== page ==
Friday, October 01, 2004

Hard news is necessary

One bit of disappointment I've experienced with my fellow senior semester-mates is their unwillingness to cover hard news stories. Some of them say they're simply uninterested in the events of the day, but I guarantee if something horrible were to happen close to home--a fire, a natural disaster, some unforeseen tragedy--they'd be glued to the television or newspaper for updates.

We take media for granted until we need it for information. At the point at which they need it, people become impatient and suddenly demand that the media devote attention to the issues they deem important. How often do we hear someone say, "Why hasn't there been any coverage of (insert issue here) in the paper lately? Why haven't there been any news reports on (again, insert)?"

The fact is that while some stories are no-brainers--a fire, a natural disaster, some unforeseen tragedy--others tend to slip under the public radar. A particular issue might lose its luster over time, but be no less important now than earlier.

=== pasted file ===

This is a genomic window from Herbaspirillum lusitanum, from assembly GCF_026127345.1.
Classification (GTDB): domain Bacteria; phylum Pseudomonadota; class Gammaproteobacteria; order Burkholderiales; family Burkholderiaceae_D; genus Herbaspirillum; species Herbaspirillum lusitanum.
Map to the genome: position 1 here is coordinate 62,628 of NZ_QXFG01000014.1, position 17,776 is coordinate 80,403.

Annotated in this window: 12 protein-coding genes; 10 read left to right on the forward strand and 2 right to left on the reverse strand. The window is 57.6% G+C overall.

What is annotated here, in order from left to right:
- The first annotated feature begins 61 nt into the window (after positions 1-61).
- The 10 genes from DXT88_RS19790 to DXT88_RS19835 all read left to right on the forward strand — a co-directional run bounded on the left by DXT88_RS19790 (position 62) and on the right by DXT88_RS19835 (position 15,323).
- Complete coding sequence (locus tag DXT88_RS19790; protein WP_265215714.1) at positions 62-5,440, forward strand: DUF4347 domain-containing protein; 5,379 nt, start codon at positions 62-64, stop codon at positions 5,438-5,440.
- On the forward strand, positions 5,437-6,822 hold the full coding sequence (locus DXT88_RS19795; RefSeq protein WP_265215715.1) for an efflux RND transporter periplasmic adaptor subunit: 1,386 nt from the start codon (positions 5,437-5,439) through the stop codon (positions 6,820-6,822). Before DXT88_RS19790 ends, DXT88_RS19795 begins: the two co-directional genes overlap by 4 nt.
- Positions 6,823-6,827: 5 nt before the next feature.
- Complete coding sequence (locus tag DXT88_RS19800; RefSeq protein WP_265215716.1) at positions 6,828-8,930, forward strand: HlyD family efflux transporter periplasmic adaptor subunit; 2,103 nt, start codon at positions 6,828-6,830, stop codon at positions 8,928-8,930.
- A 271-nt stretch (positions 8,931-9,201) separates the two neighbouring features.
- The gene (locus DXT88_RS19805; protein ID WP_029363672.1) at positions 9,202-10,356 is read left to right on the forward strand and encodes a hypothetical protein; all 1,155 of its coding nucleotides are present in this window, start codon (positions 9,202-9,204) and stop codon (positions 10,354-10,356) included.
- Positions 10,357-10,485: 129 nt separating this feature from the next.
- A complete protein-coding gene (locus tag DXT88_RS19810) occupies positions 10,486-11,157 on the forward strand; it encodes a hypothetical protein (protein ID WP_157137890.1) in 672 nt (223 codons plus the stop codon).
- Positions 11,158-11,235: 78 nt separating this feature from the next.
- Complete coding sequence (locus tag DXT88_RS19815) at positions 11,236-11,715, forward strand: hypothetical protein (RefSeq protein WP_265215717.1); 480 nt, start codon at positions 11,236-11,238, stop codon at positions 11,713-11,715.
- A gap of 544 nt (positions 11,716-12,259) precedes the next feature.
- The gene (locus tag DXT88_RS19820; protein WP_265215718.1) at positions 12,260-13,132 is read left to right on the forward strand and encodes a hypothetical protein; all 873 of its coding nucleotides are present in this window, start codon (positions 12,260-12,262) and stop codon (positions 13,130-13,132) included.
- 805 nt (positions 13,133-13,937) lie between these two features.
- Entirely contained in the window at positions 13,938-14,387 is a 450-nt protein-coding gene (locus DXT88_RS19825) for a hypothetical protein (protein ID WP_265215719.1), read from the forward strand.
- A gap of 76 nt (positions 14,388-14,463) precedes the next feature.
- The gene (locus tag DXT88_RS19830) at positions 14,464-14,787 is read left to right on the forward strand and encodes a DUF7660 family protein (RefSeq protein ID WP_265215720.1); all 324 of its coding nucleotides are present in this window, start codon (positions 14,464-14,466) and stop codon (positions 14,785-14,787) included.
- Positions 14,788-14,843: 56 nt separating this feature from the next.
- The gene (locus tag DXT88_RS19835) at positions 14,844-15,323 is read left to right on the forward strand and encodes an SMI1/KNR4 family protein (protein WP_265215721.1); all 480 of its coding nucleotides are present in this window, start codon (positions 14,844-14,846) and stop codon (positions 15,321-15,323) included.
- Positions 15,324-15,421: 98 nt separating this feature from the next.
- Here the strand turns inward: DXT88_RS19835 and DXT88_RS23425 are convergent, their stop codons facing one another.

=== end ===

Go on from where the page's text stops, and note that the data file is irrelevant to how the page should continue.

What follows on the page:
Here's one observation: It's easy to see the shocking news of now but less easy to disern the questions surrounding the event. Is it my imagination, or is the "why" or "how" being obscured from news? The "who/what/where/when" is vital, but the underlying factors seem to be glossed over. It requires a reporter dedicated enough, and an editor willing enough, to dig into the layers of an issue, if any exist.

So many journalists want their own column, which often is only a forum for one's opinion with no facts given to support it. That's the easy way out. It's what I used to want, but I'd rather learn a few new things than merely spout off about what I already know. Hard news isn't boring news for either the reporter or the reader/viewer.


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